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Human Fossil Record

Editor(s):  Holly Dunsworth | 

Our bodies are records of our evolution. Look at an unfolding embryo, a genome, or a skeleton and you will see our inner fishes, our inner mammals, our inner apes. We carry within us physical evidence of the developmental processes and biological traits that humans share with all — yes, all — other organisms. Accordingly, we don't need ancient fossils or artifacts to know that evolution occurs, but without them we would understand far less about all that came before us. Without fossils we would have no way of knowing about speciation and extinction events from the past. We could not have learned about the existence of strange and fascinating creatures like Neanderthals. Although a fossil is only a snapshot of a moment in evolutionary history, if you find enough of them, and if you can link them up through their anatomy, and if you can date them reliably with geological and geochemical methods, you can construct a family tree that explains how organisms that once lived on Earth contributed to the life that inhabits it today.

Paleoanthropologists do this sort of work-reconstructing family trees and resurrecting extinct creatures-with human and other primate fossils. They are part of the larger discipline of evolutionary biology and although they are paleontologists, they tend to be called paleoanthropologists because for much of the evolutionary history of humans, cultural evolution was occurring in step with biological evolution. Using the physical remains of our past, paleoanthropologists try to answer questions like the following:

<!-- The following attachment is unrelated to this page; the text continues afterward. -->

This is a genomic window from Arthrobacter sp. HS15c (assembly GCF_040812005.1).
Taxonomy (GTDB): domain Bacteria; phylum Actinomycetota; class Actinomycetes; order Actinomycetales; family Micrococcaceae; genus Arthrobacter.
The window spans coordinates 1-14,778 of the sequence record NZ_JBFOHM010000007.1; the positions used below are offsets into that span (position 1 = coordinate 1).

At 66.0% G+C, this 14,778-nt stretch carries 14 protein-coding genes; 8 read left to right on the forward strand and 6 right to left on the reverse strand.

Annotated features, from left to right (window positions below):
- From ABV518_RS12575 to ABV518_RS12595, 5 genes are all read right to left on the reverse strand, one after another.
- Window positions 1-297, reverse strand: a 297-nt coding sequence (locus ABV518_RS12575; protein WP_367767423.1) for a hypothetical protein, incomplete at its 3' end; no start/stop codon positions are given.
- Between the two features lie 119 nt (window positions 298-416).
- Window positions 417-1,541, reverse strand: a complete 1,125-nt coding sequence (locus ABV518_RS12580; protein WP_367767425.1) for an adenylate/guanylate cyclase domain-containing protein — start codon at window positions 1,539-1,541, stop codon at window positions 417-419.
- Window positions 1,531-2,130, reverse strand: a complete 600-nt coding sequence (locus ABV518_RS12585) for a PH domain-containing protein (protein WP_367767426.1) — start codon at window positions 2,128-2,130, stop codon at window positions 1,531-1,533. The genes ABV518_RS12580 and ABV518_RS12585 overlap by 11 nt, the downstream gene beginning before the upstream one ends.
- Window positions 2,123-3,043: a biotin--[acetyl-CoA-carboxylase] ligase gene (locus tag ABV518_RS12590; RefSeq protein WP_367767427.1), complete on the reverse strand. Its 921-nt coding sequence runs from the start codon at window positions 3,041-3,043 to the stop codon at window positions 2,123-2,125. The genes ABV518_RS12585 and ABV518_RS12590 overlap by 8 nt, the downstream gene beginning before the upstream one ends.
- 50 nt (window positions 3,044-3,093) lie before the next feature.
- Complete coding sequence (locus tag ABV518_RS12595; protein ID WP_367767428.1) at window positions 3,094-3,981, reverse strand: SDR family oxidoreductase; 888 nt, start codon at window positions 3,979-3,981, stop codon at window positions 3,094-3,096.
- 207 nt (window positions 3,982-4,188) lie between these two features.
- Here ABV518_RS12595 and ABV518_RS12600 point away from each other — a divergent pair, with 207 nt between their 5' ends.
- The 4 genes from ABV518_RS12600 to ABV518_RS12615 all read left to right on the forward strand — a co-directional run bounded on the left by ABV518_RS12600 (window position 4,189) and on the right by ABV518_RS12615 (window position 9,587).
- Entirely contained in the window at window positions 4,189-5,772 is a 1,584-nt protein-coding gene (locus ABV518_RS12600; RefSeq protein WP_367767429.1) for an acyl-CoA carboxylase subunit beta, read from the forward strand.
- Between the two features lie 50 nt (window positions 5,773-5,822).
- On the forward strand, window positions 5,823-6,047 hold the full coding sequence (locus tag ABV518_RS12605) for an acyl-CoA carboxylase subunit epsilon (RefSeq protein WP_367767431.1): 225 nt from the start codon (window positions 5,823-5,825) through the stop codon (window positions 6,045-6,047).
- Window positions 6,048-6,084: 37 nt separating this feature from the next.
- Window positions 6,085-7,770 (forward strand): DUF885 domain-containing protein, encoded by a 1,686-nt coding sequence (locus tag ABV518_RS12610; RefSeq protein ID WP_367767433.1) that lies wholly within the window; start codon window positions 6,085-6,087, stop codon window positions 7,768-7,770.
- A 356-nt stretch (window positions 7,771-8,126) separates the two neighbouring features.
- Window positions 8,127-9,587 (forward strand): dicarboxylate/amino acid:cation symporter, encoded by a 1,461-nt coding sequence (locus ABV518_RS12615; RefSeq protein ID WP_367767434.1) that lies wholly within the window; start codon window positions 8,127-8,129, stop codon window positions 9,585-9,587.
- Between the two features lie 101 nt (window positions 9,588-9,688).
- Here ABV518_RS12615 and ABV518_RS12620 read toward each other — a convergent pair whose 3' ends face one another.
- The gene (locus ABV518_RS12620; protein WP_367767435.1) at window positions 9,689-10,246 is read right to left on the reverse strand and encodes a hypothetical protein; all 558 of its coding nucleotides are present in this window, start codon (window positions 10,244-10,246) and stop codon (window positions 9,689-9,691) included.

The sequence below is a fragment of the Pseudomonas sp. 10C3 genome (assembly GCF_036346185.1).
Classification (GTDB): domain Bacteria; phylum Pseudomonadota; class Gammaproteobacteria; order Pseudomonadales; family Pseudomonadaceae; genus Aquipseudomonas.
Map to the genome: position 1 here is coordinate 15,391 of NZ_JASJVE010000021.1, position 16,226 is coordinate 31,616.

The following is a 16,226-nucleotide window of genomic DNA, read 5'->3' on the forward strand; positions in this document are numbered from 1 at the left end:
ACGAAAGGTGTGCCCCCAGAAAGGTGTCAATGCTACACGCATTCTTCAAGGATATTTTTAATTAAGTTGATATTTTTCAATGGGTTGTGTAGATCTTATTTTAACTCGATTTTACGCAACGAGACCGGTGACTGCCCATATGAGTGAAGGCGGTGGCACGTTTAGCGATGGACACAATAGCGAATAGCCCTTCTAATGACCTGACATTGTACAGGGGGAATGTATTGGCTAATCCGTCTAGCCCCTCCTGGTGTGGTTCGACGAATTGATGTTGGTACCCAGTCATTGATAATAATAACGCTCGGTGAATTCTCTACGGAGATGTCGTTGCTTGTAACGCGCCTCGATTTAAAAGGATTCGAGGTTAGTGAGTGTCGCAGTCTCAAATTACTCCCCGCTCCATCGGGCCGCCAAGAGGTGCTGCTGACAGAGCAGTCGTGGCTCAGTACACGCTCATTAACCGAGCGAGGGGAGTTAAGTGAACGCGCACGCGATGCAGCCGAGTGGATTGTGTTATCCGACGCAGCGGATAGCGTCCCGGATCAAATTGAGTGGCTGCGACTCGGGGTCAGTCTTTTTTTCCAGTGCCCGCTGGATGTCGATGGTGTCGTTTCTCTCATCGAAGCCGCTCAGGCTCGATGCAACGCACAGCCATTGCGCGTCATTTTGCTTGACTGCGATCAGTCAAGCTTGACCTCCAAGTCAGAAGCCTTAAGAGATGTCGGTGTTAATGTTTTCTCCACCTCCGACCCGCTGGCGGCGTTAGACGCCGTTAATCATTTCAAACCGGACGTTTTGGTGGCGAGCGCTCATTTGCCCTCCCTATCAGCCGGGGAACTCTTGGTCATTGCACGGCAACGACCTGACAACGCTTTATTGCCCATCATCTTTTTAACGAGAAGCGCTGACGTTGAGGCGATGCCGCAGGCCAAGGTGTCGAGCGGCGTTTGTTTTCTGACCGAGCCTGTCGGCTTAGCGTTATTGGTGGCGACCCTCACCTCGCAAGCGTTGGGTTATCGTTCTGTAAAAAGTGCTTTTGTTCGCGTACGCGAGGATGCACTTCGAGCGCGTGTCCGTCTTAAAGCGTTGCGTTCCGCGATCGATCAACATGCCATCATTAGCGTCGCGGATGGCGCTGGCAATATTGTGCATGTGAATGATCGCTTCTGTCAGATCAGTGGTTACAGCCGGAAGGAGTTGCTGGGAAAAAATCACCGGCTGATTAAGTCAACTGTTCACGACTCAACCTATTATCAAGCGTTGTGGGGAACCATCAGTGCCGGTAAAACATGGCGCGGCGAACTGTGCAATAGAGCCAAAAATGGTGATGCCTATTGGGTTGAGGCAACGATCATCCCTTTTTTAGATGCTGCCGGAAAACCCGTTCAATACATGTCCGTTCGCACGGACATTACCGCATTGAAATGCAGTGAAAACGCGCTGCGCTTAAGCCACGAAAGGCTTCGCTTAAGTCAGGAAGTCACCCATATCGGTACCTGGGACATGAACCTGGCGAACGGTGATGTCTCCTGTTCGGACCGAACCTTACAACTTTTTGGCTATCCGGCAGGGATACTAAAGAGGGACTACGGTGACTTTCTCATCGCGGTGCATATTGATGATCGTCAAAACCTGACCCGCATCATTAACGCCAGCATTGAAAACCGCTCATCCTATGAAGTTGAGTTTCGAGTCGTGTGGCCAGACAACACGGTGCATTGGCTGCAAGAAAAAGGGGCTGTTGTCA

When, where and how did human ancestors diverge from those of chimpanzees, gorillas, orangutans? How did early hominins (human ancestors) evolve to walk on only two legs? How did our large brains evolve? How did becoming bipedal and then big-brained, change hominin life? What did hominins eat and how did their diets change over time? How did big brains and sophisticated tool-making co-evolve through time? Which species are our direct ancestors and which are our evolutionary cousins? How many hominin species comprise our evolutionary tree? Did any hominin species co-exist in space and time? When did qualities that we consider to be 'human' first emerge and did they emerge all at once or bit by bit? How and when did humans colonize every continent on the planet? What were the small- and large-scale environmental conditions during hominin evolutionary history and how did these conditions influence the evolutionary changes that our ancestors experienced?

Each new fossil discovery has the potential to change our understanding of human evolution. As you will see in these articles, however, there is a strong framework already in place, thanks to the record of evidence that fieldworkers have amassed and to the research that scientists have accomplished.

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